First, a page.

Regular eye examinations are vital to preserving vision. And when your profession depends on your eyesight, this sense becomes even more important. For Janet Century, glaucoma presented a challenge that ultimately led her to Douglas Rhee, MD, Chair of the Department of Ophthalmology and Visual Sciences at University Hospitals.
As much as Janet treasured her eye health and vision personally, her job as a photographer depended on it. Janet enjoyed her career as an editorial, corporate and fine art photographer in her own studio in the Murray Hill Gallery Building for the past 35 years. She worked on assignments for various publications, such as the New York Times and Crain's Cleveland Business, as well as businesses and nonprofits, such as The Cleveland Foundation and McKinsey & Co. Janet has had various showings of her work in various collections, including those at University Hospitals.
Janet knew she had a hereditary chance of being diagnosed with glaucoma since her mother had it. “The day my mother came home diagnosed with glaucoma, and the way to treat it was with drops, my heart sank – for her and for me,” Janet said. “The genetics for glaucoma are strong. That should not be minimized.”
When Janet was older and went to get fitted for contact lenses, she was told she had to have an ophthalmologist's evaluation first. She then discovered she had glaucoma herself.
Glaucoma is often called a “silent” disease because there is no physical pain. In fact, there are no distinguishable symptoms of having glaucoma or the accompanying elevated optical pressure. Without a visit to an ophthalmologist, glaucoma could be missed until the patient experiences vision loss.
When an ophthalmologist at another hospital prescribed eye drops to treat her glaucoma, Janet found the regimen challenging. During the course of the disease Janet was prescribed various drops all with different efficacies and side effects. Later, Janet developed problems when she used them including an allergic reaction. She developed blepharitis, or dry eye, which can often be very uncomfortable and intermittently worsen vision.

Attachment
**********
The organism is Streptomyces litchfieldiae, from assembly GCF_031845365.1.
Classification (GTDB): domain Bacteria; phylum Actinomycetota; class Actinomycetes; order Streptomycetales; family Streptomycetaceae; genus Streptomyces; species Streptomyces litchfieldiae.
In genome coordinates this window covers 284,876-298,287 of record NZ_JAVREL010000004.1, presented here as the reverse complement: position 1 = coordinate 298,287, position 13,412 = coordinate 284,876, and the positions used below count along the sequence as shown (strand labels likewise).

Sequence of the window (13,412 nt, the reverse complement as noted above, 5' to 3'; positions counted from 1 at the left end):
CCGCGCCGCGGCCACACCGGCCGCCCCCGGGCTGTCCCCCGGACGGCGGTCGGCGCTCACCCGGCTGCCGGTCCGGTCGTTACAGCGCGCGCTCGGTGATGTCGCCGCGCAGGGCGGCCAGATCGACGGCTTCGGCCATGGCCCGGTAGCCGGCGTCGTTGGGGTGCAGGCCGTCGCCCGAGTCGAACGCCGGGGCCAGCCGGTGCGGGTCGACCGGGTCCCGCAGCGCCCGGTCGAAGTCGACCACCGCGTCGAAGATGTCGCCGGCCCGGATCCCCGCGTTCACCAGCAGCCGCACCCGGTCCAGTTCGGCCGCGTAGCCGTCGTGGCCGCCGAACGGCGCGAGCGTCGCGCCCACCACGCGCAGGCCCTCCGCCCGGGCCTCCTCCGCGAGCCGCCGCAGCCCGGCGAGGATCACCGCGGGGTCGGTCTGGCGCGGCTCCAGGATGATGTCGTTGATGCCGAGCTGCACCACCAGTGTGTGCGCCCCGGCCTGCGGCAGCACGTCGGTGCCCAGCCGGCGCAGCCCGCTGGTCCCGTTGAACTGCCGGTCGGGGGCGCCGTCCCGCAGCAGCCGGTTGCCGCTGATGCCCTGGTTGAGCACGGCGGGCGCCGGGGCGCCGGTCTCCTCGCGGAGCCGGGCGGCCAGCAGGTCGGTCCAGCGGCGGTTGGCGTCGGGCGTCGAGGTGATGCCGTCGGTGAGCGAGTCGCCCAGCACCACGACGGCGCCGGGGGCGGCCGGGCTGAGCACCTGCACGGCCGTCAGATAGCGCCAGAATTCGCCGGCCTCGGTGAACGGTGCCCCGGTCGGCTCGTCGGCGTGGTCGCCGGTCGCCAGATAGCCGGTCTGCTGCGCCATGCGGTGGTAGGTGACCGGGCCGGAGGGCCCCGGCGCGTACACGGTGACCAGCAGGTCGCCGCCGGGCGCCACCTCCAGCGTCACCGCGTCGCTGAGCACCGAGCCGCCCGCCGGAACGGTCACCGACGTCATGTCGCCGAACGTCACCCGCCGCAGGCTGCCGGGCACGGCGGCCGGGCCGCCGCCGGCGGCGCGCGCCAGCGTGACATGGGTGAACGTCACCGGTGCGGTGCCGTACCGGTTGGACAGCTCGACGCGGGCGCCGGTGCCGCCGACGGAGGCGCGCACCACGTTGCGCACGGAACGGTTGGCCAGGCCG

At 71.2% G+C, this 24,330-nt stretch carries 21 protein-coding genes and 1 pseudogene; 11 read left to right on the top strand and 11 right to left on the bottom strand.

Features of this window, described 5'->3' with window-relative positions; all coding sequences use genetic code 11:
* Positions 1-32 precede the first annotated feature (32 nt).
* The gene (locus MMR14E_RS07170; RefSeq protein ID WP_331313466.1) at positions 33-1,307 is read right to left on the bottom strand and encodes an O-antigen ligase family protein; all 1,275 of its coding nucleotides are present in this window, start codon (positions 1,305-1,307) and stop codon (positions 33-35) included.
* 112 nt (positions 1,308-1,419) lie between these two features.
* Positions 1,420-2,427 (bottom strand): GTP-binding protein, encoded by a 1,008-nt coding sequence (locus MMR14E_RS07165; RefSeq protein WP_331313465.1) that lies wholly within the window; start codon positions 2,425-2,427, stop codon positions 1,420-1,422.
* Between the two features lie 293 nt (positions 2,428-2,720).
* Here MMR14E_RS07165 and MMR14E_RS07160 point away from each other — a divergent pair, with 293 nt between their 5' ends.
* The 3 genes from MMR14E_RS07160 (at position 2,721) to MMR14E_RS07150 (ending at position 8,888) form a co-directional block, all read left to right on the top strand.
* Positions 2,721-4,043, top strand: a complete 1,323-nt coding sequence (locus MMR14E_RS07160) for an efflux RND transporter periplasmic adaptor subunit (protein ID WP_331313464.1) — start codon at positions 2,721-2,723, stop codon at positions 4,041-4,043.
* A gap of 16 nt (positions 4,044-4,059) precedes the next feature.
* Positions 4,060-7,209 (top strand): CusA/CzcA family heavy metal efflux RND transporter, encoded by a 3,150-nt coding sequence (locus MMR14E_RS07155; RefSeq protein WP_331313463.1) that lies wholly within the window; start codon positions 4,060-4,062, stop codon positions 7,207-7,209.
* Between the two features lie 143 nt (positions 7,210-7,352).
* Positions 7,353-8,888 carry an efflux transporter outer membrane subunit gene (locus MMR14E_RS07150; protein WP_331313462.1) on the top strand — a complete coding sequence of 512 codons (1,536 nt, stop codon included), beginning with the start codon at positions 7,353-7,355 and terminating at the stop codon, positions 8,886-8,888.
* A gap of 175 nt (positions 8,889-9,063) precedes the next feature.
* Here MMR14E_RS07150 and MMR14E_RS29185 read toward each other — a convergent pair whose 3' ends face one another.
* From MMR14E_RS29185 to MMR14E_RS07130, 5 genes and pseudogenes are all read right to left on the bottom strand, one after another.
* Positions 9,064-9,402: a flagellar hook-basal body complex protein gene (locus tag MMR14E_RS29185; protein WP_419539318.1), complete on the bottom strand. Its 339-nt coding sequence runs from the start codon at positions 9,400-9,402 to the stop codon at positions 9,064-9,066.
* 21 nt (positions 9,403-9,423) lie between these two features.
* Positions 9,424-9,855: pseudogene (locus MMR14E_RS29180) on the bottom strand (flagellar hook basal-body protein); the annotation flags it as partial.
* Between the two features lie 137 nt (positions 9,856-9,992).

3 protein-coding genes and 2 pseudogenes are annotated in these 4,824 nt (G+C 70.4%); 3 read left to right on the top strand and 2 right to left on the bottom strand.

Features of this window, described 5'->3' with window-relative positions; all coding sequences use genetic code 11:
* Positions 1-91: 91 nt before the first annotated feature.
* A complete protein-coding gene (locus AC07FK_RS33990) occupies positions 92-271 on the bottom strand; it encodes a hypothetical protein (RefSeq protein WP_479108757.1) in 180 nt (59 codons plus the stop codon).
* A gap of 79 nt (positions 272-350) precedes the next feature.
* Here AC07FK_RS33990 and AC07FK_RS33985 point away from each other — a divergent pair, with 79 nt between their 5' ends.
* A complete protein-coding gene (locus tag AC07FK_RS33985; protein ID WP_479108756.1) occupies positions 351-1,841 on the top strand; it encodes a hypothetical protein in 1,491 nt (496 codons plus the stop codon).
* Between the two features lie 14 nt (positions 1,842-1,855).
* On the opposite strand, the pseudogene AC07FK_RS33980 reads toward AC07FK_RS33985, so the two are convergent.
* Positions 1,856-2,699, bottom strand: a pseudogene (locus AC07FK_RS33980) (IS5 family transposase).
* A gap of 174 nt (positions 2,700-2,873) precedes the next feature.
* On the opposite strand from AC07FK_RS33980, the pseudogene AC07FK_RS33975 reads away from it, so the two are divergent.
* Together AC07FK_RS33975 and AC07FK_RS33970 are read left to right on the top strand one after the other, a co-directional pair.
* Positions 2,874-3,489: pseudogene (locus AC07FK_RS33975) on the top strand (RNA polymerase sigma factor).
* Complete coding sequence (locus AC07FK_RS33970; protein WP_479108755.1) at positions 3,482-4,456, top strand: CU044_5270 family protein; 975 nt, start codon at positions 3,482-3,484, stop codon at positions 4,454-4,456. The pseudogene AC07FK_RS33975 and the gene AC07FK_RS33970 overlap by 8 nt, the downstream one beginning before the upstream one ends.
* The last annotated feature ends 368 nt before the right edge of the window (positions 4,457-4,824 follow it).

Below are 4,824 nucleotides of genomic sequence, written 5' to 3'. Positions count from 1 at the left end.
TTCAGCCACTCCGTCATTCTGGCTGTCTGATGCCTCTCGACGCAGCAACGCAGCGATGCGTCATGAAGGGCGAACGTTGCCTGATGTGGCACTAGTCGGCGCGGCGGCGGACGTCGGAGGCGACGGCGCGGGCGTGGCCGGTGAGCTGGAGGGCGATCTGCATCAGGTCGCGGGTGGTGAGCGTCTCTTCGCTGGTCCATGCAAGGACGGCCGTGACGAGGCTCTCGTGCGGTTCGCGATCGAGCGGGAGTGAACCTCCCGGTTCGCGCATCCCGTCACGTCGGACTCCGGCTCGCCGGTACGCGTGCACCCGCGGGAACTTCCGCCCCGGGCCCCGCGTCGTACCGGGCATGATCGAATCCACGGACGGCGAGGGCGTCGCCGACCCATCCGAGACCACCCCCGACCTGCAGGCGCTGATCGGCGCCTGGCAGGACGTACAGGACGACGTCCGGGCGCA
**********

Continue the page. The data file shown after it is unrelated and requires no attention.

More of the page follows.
Finally, Janet realized that she needed a more consistent and comprehensive treatment plan. She decided to make an appointment with Dr. Rhee at the UH Bolwell Eye Clinic, which was within easy walking distance of her photography studio. Dr. Rhee continued to treat her glaucoma with drops and recommended laser surgery to control the pressure, but the procedure proved ineffective. By that time though, Dr. Rhee was unable to bring down Janet's eye pressure with only prescription eye drops. Her optic nerve damage and vision loss worsened, which could only be halted through surgery. Dr. Rhee recommended Janet have a trabeculectomy, a surgical procedure used to relieve intraocular pressure in glaucoma patients.
Janet was nervous about the surgery and sought the advice of a Chinese herbal medicine practitioner Dr. L.K. Wong in New York City. Janet let Dr. Rhee know that she decided to pursue this alternative treatment first. “He was doubtful, but he didn't tell me not to,” said Janet. “He's a traditional Western medicine ophthalmologist.”